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By: Stephen Juliano on

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Understanding the Stages of Dementia & Alzheimer's

Health & Aging | Caregiver Support

Caring for someone with dementia or Alzheimer’s disease can be a long and emotional journey. According to the Alzheimer's Association, more than 5 million Americans are living with the disease. But dementia and Alzheimer’s aren’t simple diseases. There are many different parts to them, and understanding those parts, or stages, can be beneficial when caring for a loved one. It can also help you decide when the best time to seek professional help will be.

Experts say changes in the brain can start years before any symptoms begin to show. Because of this, a dementia diagnosis can come at different points in the disease's progression. The following are general symptoms related to each stage. Dementia and Alzheimer’s affect each person differently, so each person may experience these stages and symptoms in different ways.


Stage 1: Mild

Alzheimers dad care.jpgDuring the mild stage of dementia, you may confuse your loved one’s symptoms with “normal” forgetfulness. For the most part, your loved one will be able to live independently. They will be able to drive, work, socialize, and perform other tasks that they've been doing their whole life.

But they may start to feel as if they are having frequent memory lapses, and family members might notice trouble concentrating. If your loved one decides to go to the doctor, he or she may discover more advanced memory trouble and difficulty concentrating during a detailed examination.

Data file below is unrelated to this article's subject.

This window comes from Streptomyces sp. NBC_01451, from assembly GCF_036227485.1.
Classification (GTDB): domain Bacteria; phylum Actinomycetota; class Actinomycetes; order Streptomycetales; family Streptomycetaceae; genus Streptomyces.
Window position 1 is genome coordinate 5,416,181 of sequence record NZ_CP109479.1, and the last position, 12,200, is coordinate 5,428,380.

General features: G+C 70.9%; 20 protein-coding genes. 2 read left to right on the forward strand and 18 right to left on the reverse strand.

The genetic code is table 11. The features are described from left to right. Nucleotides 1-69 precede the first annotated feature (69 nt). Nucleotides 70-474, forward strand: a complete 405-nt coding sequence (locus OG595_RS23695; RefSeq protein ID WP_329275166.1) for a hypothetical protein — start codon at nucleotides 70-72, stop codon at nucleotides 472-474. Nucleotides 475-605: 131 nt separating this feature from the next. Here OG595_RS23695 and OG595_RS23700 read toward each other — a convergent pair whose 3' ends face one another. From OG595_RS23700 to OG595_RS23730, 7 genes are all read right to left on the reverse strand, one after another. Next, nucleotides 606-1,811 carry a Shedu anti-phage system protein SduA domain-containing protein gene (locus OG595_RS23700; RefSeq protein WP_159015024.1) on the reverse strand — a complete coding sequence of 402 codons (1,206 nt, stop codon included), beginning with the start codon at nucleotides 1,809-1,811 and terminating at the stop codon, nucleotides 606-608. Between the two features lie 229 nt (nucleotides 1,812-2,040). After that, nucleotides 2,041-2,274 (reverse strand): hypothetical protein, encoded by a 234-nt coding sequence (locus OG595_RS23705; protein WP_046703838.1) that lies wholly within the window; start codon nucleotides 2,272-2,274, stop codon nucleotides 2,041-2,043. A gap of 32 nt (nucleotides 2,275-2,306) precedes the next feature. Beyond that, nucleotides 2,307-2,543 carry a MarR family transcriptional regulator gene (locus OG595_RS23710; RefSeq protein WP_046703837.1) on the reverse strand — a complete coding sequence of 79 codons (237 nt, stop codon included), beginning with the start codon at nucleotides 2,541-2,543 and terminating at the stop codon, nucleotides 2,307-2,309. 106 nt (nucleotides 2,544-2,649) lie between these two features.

Common symptoms for Stage 1 include:

  • Problems remembering the right word or name
  • Trouble remembering names when introduced to new people
  • Forgetting material that one has just read
  • Losing or misplacing a valuable object
  • Trouble with planning or organizing
  • Struggling to perform tasks in social or work settings
  • Making decisions with uncharacteristically poor judgement

Caring for Stage 1 Dementia

Many people who would be considered in Stage 1 may still be mostly independent and able to complete daily tasks on their own. It can be difficult to differentiate the symptoms of Stage 1 dementia from forgetfulness associated with aging. If you are worried that a loved one is showing signs of unusual lapses in memory, urge them to get checked out by a doctor. Their doctor will be able to take a closer look and can make a diagnosis from there. You can also encourage your loved one to stick to a daily schedule. Routines will make it easier to remember things.

Stage 2: Moderate